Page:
Towards a Gender-Sensitive Mortgage Industry

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Rather, companies should fire or oust shameless misogynists. The mortgage industry needs to keep the bad guys out of their ranks, not just let them move around, as we saw when Casa left AIME just to open his own store. After all, home buyers and those looking to refinance have a right to know who they are working with at UMortgage.

Finally, working women should have more affordable career opportunities. HousingWire recently demonstrated “A growing surge in support for women in the industry,” highlighting the accomplishments of women who have risen to leadership and are blazing a new path. Their success must be recognized and celebrated so that most of the next cohort of female mortgage professionals can do the same.

There is a general tendency to downplay the seriousness of sexism in the business world and to demean those who reject the status quo as politically correct authoritarian supporters. However, there is a profound difference between normal gender dynamics and open hostility towards women. Fighting misogyny not only benefits women, but also makes companies more productive and successful in general. Even if this were not the case, “workplace culture” would never become a legitimate excuse for behavior that disadvantages and intimidates women.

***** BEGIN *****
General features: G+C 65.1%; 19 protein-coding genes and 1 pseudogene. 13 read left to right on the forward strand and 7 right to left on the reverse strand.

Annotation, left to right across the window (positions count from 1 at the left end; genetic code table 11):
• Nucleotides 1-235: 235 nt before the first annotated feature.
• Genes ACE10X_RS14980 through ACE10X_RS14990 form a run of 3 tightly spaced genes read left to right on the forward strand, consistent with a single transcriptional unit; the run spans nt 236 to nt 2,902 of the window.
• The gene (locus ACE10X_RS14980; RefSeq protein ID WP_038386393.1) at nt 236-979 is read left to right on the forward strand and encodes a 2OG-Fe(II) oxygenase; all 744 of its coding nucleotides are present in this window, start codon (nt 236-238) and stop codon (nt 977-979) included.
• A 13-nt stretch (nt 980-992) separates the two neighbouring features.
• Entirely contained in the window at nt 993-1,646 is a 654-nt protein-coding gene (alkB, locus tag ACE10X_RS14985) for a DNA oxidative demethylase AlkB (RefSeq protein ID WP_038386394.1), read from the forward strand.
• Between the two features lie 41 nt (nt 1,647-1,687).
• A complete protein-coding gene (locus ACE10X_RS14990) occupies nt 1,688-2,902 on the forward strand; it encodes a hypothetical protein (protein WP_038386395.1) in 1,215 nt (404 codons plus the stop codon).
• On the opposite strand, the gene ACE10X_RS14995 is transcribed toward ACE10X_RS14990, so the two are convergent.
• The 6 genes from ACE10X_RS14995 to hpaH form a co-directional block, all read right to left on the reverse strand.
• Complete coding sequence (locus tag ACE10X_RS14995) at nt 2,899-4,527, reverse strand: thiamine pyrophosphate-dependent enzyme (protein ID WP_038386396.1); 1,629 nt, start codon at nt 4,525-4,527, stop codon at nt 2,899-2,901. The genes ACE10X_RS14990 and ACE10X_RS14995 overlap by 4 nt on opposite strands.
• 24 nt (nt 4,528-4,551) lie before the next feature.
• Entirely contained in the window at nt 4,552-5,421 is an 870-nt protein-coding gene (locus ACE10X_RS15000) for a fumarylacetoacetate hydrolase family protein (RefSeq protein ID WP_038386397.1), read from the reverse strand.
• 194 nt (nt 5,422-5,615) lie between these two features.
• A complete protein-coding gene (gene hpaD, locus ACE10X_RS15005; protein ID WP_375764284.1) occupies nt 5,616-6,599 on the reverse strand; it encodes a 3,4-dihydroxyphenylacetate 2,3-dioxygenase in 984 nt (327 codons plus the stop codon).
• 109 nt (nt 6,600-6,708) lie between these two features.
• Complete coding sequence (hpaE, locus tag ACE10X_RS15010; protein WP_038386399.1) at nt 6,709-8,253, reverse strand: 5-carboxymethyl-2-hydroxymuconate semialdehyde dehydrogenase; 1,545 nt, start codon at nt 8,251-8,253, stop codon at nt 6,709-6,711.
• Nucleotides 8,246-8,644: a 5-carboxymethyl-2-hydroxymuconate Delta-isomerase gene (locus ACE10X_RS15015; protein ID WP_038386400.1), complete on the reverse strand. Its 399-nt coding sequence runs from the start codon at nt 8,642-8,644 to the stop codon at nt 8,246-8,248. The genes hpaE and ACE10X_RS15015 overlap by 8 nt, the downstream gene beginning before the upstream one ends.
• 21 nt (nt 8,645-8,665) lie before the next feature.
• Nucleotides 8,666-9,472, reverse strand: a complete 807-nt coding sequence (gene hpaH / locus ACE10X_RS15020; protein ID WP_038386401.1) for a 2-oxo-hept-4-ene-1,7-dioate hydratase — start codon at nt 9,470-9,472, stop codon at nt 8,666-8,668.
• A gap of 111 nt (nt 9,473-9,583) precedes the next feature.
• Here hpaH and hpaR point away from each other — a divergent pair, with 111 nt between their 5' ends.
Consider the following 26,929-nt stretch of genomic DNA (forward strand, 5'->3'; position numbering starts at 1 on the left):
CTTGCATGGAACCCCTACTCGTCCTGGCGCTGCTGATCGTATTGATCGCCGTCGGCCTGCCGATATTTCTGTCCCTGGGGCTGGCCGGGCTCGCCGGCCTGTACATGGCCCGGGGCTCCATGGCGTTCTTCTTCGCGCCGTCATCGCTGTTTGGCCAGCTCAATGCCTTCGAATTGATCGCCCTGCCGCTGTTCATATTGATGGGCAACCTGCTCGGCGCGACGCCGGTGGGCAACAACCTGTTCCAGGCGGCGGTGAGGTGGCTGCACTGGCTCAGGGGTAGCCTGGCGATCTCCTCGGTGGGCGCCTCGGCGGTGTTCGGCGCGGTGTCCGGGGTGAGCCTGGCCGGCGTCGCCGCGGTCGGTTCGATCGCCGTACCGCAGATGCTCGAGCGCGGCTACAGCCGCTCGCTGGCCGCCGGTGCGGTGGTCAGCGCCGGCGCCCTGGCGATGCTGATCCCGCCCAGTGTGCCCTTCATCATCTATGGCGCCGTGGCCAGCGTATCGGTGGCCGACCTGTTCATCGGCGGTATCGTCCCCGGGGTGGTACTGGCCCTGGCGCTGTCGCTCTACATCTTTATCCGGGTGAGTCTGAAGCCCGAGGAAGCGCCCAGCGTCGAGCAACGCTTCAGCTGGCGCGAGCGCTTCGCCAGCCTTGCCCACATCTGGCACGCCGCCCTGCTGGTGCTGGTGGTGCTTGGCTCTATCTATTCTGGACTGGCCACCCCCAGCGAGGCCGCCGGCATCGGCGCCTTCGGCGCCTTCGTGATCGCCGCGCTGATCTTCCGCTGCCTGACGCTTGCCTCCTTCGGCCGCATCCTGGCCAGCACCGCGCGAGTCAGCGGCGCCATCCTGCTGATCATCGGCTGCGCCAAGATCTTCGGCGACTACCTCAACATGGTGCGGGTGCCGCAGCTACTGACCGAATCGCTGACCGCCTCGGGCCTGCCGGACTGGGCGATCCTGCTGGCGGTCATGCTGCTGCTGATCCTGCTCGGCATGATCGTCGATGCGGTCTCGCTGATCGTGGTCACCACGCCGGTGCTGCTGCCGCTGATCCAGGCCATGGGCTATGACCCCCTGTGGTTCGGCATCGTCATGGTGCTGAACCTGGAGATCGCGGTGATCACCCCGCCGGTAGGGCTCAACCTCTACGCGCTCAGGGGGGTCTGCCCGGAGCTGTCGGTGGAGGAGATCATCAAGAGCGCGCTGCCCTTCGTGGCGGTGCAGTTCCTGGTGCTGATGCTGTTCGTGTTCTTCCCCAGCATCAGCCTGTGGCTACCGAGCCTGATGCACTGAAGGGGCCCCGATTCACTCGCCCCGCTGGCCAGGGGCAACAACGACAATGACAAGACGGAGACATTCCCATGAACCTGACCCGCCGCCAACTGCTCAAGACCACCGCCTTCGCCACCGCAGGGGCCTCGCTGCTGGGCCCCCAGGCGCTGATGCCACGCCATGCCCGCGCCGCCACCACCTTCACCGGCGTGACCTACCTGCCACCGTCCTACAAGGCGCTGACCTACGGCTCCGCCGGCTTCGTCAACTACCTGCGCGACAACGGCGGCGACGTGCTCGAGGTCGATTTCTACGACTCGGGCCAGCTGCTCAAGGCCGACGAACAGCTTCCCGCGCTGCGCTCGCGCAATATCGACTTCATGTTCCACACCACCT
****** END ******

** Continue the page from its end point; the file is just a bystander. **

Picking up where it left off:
To foster greater inclusiveness from the post office to the boardroom, lenders must openly support women, create career opportunities for them, and quickly identify and abandon their own Anthony Casas. In addition, lenders and brokerages need to be transparent about who consumers trust with their most important purchase for life. The mortgage industry as a whole will benefit from this.

Courtney Mattison is the COO of the Taxpayer Protection Alliance, an impartial organization dedicated to educating the public through research, analysis and dissemination of information about the impact of government on the economy.

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